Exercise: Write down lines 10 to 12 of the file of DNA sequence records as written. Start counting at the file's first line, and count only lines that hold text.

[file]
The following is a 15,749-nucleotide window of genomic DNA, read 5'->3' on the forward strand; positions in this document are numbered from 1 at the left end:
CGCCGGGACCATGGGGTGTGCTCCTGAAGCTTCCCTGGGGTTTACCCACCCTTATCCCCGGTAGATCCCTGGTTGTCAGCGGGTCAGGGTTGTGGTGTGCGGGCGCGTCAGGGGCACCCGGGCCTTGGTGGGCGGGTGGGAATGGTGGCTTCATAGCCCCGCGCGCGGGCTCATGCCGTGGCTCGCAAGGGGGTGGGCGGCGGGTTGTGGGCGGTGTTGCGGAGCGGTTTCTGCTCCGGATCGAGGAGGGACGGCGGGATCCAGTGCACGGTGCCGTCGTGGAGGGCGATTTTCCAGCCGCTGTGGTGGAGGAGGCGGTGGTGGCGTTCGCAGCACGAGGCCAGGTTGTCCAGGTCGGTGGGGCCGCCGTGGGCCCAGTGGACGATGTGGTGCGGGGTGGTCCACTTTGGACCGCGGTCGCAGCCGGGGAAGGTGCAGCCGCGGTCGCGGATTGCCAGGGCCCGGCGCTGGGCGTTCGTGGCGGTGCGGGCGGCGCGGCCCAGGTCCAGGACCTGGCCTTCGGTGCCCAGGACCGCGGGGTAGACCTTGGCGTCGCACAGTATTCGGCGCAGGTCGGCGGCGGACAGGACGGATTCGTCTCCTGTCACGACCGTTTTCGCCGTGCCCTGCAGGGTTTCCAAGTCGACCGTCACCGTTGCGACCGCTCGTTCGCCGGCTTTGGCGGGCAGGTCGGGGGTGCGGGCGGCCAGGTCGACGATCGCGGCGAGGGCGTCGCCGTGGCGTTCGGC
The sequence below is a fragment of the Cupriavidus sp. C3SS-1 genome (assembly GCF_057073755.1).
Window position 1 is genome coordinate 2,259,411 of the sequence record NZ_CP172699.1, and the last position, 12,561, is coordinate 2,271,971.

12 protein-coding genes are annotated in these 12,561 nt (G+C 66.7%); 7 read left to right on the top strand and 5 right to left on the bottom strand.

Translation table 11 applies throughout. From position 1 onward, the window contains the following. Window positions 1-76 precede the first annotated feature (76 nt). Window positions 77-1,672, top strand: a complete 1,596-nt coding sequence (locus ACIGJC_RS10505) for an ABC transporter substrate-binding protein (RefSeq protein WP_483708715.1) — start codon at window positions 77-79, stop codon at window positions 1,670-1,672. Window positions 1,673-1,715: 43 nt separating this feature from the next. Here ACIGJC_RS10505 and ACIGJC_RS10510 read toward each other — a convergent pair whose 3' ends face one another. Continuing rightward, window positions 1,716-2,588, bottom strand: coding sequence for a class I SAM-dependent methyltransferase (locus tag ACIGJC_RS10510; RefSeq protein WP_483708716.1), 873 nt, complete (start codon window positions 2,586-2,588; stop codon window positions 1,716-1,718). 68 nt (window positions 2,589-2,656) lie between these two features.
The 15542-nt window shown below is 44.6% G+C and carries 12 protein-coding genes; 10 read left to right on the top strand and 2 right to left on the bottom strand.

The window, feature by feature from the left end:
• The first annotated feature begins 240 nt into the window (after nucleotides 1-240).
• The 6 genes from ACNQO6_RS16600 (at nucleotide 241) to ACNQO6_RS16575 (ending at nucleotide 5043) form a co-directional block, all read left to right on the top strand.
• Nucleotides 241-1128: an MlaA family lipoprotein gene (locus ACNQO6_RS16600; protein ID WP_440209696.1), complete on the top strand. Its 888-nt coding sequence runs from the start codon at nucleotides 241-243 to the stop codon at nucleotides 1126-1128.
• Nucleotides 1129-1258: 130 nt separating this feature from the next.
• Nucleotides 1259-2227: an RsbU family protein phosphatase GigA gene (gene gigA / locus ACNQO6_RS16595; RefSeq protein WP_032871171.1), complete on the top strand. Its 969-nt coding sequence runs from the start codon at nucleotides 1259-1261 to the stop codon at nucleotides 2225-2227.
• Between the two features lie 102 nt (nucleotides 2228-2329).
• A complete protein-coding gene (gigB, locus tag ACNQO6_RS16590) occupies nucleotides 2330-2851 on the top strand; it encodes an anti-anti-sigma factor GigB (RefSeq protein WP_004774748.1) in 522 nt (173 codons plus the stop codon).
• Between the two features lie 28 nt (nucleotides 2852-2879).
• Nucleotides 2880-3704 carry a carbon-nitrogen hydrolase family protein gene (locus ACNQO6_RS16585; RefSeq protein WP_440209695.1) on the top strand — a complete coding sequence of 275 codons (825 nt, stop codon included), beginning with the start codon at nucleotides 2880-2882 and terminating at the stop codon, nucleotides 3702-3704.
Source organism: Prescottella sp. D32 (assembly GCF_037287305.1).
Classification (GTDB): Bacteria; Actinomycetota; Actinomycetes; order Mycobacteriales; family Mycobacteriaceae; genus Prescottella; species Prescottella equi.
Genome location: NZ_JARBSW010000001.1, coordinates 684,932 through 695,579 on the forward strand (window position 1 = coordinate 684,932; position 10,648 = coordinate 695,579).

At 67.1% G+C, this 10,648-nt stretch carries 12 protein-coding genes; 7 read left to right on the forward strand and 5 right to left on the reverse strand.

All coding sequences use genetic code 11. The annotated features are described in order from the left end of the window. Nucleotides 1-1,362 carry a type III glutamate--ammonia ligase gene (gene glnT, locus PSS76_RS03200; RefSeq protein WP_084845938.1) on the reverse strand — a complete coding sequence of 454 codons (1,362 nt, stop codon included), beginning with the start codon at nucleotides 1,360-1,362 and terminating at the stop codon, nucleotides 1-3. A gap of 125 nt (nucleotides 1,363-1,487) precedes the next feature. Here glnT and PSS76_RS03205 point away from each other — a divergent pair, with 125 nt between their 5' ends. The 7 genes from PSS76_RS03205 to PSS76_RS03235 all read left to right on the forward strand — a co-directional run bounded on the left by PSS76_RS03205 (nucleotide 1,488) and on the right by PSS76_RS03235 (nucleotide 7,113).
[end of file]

• The 6 genes from ACNQO6_RS16600 (at nucleotide 241) to ACNQO6_RS16575 (ending at nucleotide 5043) form a co-directional block, all read left to right on the top strand.
• Nucleotides 241-1128: an MlaA family lipoprotein gene (locus ACNQO6_RS16600; protein ID WP_440209696.1), complete on the top strand. Its 888-nt coding sequence runs from the start codon at nucleotides 241-243 to the stop codon at nucleotides 1126-1128.
• Nucleotides 1129-1258: 130 nt separating this feature from the next.